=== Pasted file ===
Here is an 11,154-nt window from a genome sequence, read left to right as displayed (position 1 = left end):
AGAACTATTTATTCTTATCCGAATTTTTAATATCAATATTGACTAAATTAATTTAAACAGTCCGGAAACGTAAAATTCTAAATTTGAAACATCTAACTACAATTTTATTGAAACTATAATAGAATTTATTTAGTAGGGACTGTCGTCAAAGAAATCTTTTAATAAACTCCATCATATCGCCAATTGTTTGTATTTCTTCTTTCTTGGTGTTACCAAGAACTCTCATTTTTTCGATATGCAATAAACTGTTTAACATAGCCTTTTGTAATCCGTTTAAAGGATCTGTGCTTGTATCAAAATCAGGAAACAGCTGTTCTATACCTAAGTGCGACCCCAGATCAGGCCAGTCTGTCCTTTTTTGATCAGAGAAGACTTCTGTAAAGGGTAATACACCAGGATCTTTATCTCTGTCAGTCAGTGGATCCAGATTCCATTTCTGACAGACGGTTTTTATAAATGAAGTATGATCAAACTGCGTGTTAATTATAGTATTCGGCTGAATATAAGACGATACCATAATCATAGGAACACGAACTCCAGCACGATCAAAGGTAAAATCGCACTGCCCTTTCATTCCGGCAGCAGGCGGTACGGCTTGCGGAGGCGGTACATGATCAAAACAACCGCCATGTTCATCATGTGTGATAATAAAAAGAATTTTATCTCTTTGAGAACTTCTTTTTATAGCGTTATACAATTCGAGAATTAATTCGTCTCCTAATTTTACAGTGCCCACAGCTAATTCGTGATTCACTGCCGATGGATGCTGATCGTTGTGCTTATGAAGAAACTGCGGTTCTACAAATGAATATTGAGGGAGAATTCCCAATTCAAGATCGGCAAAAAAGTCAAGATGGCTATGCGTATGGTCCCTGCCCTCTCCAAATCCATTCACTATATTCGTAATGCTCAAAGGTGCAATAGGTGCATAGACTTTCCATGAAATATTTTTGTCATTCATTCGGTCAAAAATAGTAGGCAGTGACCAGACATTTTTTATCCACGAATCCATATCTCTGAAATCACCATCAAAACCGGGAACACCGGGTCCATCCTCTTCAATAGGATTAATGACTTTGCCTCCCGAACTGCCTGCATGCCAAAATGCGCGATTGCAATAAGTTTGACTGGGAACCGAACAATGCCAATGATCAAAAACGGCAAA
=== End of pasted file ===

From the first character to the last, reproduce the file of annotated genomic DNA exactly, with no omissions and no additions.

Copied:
Here is an 11,154-nt window from a genome sequence, read left to right as displayed (position 1 = left end):
AGAACTATTTATTCTTATCCGAATTTTTAATATCAATATTGACTAAATTAATTTAAACAGTCCGGAAACGTAAAATTCTAAATTTGAAACATCTAACTACAATTTTATTGAAACTATAATAGAATTTATTTAGTAGGGACTGTCGTCAAAGAAATCTTTTAATAAACTCCATCATATCGCCAATTGTTTGTATTTCTTCTTTCTTGGTGTTACCAAGAACTCTCATTTTTTCGATATGCAATAAACTGTTTAACATAGCCTTTTGTAATCCGTTTAAAGGATCTGTGCTTGTATCAAAATCAGGAAACAGCTGTTCTATACCTAAGTGCGACCCCAGATCAGGCCAGTCTGTCCTTTTTTGATCAGAGAAGACTTCTGTAAAGGGTAATACACCAGGATCTTTATCTCTGTCAGTCAGTGGATCCAGATTCCATTTCTGACAGACGGTTTTTATAAATGAAGTATGATCAAACTGCGTGTTAATTATAGTATTCGGCTGAATATAAGACGATACCATAATCATAGGAACACGAACTCCAGCACGATCAAAGGTAAAATCGCACTGCCCTTTCATTCCGGCAGCAGGCGGTACGGCTTGCGGAGGCGGTACATGATCAAAACAACCGCCATGTTCATCATGTGTGATAATAAAAAGAATTTTATCTCTTTGAGAACTTCTTTTTATAGCGTTATACAATTCGAGAATTAATTCGTCTCCTAATTTTACAGTGCCCACAGCTAATTCGTGATTCACTGCCGATGGATGCTGATCGTTGTGCTTATGAAGAAACTGCGGTTCTACAAATGAATATTGAGGGAGAATTCCCAATTCAAGATCGGCAAAAAAGTCAAGATGGCTATGCGTATGGTCCCTGCCCTCTCCAAATCCATTCACTATATTCGTAATGCTCAAAGGTGCAATAGGTGCATAGACTTTCCATGAAATATTTTTGTCATTCATTCGGTCAAAAATAGTAGGCAGTGACCAGACATTTTTTATCCACGAATCCATATCTCTGAAATCACCATCAAAACCGGGAACACCGGGTCCATCCTCTTCAATAGGATTAATGACTTTGCCTCCCGAACTGCCTGCATGCCAAAATGCGCGATTGCAATAAGTTTGACTGGGAACCGAACAATGCCAATGATCAAAAACGGCAAA